Okay, so maybe 49 minutes is not quite a lecturelet. But it’s shorter than the previous few so-called lecturelets, so that has to count for something. Liberalism is our topic this week: both IR liberalism and the broader liberal tradition from which it (sometimes implicitly) derives.
Someone commented that these were less lecturelets and mroe lectures; I am not sure how much longer they will continue to run to this size, but these past couple of weeks there seems to have been a lot to say. Maybe this is a temporary bulge; we’ll see.
In any event: here’s lecture(let) 8, on IR realism.
Here’s the seventh installment in the ongoing, thrilling series “Some Short Lecturelets On International Relations Theory,” or something like that. Anyway, here’s the latest set of slides and my commentary for SIS-301; this time the topic is Hegel, and the rationality of History.
Yes, I know it’s almost an hour long. Enlightenment philosophy is complicated stuff.
Here’s a little supplemental lecturelet I whipped up for SIS-301. This is based on some diagrams I sketched on the board one day after class; not everyone could stay for that, and some people found them helpful, so I’m making them publicly available in this form. What I’ve done here is to briefly sketch the ruler/ruled relationship according to Hobbes, Locke, Rousseau, and Kant, as I see it. Enjoy!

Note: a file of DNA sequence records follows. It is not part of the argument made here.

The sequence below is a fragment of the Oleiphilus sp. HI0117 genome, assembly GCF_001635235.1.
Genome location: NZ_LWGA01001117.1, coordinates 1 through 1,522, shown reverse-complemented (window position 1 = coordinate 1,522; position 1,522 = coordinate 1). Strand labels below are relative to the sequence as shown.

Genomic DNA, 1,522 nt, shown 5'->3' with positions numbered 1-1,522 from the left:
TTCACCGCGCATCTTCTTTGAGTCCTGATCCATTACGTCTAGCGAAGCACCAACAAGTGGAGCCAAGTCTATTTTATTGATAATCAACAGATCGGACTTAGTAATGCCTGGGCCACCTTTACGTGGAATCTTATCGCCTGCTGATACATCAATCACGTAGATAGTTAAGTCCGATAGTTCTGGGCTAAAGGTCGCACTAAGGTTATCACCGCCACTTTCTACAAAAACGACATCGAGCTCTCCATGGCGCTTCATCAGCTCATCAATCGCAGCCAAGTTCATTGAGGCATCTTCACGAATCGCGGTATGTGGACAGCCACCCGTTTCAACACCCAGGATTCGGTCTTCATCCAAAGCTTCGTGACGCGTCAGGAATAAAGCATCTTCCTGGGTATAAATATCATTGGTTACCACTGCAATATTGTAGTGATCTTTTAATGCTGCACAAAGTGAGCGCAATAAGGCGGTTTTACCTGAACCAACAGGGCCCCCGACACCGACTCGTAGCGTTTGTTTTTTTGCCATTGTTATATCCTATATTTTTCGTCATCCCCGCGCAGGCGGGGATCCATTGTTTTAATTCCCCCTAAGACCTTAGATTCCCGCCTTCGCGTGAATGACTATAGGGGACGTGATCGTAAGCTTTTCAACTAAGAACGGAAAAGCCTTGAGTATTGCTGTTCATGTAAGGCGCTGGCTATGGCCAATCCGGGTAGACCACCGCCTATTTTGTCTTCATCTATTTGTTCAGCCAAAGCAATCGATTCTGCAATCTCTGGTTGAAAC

Here’s the sixth lecturelet for SIS-301 — this one’s on Kant. I also took the opportunity to talk a bit about “the international” and the connection between politcal theory and international relations, so this one is a bit longer than usual.
Here’s the fifth lecturelet for SIS-301, Spring 2009; this one’s on Rousseau. Yes, Rousseau: not often thought of as an IR theorist, but I think he opens up interesting vistas.
The fourth in the ongoing series for Theories of International Relations. This one’s on Locke.
The third lecturelet from SIS-301, Spring 2009. This one’s on Hobbes, and seeks to locate him within the broader Enlightenment project.
Here’s the second lecturelet for SIS-301, Spring 2009. This one provides context for our discussion of Machiavelli.